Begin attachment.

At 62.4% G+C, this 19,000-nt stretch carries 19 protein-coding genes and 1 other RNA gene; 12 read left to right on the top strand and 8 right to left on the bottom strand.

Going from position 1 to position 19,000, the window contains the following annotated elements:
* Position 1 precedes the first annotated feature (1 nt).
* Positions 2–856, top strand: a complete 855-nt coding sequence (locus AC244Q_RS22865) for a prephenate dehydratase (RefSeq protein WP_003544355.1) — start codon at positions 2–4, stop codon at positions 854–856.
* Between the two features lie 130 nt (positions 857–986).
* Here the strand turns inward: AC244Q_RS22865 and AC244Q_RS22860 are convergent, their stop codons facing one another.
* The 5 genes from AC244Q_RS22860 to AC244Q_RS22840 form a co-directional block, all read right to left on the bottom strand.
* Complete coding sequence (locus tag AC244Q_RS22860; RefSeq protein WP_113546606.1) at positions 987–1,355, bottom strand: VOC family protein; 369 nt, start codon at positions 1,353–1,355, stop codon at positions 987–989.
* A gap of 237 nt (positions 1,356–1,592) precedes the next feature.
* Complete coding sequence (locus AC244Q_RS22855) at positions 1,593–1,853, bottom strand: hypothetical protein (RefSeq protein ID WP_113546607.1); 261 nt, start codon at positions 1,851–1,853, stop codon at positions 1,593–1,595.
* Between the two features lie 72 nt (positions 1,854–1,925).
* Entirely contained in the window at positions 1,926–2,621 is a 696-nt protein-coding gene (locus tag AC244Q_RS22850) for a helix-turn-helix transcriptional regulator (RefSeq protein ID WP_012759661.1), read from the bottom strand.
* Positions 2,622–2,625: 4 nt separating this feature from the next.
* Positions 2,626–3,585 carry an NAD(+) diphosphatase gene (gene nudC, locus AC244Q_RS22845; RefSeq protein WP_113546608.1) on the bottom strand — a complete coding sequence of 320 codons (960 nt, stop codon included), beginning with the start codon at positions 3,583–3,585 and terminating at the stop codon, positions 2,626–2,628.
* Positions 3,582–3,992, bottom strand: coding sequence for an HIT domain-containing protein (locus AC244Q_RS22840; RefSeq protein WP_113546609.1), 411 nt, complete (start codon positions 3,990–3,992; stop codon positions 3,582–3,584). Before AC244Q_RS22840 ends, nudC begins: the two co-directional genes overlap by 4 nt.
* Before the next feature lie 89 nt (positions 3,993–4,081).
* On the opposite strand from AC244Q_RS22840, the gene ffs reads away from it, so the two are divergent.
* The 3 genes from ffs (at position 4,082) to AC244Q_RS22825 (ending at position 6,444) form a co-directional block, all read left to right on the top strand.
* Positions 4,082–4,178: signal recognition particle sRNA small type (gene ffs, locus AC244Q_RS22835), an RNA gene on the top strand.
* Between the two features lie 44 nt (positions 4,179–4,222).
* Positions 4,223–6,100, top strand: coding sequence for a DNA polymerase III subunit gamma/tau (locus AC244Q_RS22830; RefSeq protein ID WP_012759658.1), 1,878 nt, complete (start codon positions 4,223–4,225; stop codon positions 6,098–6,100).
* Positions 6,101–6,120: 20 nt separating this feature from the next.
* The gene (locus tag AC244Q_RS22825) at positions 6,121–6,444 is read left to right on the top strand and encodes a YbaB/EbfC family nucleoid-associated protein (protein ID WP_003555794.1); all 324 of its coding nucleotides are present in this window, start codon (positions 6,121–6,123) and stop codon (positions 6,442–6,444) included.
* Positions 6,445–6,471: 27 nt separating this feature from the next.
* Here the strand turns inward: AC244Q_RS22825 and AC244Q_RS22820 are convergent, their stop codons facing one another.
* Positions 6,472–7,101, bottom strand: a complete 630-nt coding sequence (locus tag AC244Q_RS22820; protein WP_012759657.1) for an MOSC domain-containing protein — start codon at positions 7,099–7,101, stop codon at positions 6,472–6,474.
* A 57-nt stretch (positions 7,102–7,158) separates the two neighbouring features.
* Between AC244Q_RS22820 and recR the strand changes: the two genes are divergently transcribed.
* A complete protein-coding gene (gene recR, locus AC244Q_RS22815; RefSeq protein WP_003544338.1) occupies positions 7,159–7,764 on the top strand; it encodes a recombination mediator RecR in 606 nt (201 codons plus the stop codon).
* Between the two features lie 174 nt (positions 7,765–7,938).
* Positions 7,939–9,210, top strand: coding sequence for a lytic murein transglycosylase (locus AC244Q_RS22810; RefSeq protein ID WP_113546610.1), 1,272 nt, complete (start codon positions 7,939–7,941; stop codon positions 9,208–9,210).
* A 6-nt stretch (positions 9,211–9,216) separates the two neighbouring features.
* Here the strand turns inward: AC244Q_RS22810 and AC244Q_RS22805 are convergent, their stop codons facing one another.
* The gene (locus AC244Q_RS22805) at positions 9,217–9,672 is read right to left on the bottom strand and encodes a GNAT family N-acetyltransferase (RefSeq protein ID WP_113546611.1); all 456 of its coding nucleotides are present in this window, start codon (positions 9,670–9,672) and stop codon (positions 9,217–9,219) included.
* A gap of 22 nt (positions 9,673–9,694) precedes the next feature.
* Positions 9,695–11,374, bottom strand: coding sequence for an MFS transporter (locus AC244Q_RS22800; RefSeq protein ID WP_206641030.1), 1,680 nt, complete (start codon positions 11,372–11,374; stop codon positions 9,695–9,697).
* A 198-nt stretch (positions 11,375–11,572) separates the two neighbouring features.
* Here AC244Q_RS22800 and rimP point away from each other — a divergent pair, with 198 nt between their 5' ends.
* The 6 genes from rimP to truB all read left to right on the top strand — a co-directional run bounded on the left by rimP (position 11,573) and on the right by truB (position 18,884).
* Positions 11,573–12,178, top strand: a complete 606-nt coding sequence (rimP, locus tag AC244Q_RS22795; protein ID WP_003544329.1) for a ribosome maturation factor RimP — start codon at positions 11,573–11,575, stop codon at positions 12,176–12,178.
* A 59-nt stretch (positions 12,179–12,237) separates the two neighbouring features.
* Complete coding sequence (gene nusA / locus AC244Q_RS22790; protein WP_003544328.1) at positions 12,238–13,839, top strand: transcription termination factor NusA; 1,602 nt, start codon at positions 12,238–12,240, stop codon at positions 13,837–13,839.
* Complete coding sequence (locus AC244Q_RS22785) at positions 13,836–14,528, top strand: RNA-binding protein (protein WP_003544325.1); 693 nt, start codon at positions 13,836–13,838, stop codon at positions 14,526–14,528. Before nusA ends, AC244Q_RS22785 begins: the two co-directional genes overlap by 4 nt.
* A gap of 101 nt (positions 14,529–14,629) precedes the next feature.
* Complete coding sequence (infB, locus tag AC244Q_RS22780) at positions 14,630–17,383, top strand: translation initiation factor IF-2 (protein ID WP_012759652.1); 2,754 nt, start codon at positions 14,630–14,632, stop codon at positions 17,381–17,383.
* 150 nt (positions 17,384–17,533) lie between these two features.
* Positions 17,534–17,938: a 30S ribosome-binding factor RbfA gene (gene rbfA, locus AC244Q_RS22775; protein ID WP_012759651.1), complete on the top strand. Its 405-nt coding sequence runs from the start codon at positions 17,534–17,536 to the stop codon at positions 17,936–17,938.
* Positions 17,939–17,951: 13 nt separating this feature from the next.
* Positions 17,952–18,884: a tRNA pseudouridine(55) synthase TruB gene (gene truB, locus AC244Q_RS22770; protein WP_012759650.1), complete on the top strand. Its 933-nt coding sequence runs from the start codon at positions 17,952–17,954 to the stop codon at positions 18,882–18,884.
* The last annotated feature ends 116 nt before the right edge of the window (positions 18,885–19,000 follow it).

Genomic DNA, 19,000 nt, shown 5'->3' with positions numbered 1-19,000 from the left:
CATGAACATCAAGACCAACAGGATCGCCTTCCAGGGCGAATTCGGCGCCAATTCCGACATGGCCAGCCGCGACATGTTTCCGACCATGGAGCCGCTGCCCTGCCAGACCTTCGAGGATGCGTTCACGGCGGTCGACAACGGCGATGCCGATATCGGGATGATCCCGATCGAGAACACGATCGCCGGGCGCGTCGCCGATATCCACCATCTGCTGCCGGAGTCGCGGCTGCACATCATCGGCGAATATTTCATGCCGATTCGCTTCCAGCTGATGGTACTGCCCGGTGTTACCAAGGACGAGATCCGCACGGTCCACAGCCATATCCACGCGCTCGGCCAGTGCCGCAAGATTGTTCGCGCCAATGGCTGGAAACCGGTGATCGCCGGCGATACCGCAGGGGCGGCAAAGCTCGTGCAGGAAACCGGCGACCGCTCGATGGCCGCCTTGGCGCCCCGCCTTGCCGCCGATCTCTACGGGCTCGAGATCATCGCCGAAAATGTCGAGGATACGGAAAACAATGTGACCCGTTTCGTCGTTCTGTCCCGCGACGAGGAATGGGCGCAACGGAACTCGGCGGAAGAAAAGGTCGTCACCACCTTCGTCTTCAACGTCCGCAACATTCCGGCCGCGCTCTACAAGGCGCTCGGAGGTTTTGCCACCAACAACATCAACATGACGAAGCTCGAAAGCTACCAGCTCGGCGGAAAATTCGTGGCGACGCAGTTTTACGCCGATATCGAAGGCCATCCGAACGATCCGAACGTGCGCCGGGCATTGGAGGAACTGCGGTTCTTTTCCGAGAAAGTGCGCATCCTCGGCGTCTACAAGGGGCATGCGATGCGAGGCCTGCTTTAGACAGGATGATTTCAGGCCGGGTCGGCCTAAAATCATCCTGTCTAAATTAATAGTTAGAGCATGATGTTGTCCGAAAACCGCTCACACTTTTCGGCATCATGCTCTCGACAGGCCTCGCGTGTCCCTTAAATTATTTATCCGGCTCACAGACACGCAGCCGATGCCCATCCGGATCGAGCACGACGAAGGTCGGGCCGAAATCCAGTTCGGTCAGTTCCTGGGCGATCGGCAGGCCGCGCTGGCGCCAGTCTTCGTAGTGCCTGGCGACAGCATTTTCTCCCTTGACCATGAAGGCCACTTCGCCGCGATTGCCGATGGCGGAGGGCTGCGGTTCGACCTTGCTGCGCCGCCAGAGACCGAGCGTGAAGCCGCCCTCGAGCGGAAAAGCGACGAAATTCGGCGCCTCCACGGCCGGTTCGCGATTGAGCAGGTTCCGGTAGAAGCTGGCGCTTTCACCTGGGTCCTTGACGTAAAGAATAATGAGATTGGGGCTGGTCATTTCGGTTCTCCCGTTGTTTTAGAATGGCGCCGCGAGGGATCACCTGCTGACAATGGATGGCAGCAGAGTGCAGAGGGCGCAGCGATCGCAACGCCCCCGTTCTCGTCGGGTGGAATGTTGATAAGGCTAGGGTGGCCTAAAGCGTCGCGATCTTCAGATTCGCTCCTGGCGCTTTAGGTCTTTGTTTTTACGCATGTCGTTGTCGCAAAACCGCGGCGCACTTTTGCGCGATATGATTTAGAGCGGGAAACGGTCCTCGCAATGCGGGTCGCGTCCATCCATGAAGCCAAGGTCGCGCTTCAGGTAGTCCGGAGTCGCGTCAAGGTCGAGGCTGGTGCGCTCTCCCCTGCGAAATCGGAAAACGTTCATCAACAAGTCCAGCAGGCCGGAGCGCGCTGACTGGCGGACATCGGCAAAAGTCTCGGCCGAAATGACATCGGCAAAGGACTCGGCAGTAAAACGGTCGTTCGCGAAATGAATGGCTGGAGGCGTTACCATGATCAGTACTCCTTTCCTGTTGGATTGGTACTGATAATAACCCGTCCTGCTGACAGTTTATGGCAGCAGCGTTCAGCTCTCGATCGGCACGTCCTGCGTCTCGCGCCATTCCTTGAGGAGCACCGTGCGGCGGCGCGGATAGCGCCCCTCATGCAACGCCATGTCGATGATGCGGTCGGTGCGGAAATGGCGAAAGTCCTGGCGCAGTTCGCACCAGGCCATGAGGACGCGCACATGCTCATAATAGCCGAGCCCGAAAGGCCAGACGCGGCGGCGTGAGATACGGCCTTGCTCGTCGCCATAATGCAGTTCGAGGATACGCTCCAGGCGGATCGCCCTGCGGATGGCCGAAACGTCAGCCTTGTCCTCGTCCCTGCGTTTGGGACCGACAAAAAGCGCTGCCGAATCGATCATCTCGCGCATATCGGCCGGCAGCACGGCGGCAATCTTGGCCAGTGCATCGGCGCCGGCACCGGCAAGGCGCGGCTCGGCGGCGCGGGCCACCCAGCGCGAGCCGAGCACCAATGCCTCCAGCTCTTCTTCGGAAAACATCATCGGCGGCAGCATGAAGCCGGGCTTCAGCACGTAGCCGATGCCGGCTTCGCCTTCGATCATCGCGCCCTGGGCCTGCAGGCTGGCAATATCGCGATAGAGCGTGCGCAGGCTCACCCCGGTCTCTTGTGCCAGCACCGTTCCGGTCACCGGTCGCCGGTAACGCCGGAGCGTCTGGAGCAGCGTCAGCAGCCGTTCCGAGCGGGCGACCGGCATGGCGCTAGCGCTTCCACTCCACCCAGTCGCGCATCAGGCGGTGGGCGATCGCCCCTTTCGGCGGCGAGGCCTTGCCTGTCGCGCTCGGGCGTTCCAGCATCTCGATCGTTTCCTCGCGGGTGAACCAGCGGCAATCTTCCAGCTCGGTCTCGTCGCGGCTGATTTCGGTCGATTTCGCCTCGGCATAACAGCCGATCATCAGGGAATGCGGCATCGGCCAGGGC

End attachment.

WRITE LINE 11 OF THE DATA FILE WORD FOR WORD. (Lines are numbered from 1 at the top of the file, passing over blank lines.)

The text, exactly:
* Between the two features lie 72 nt (positions 1,854–1,925).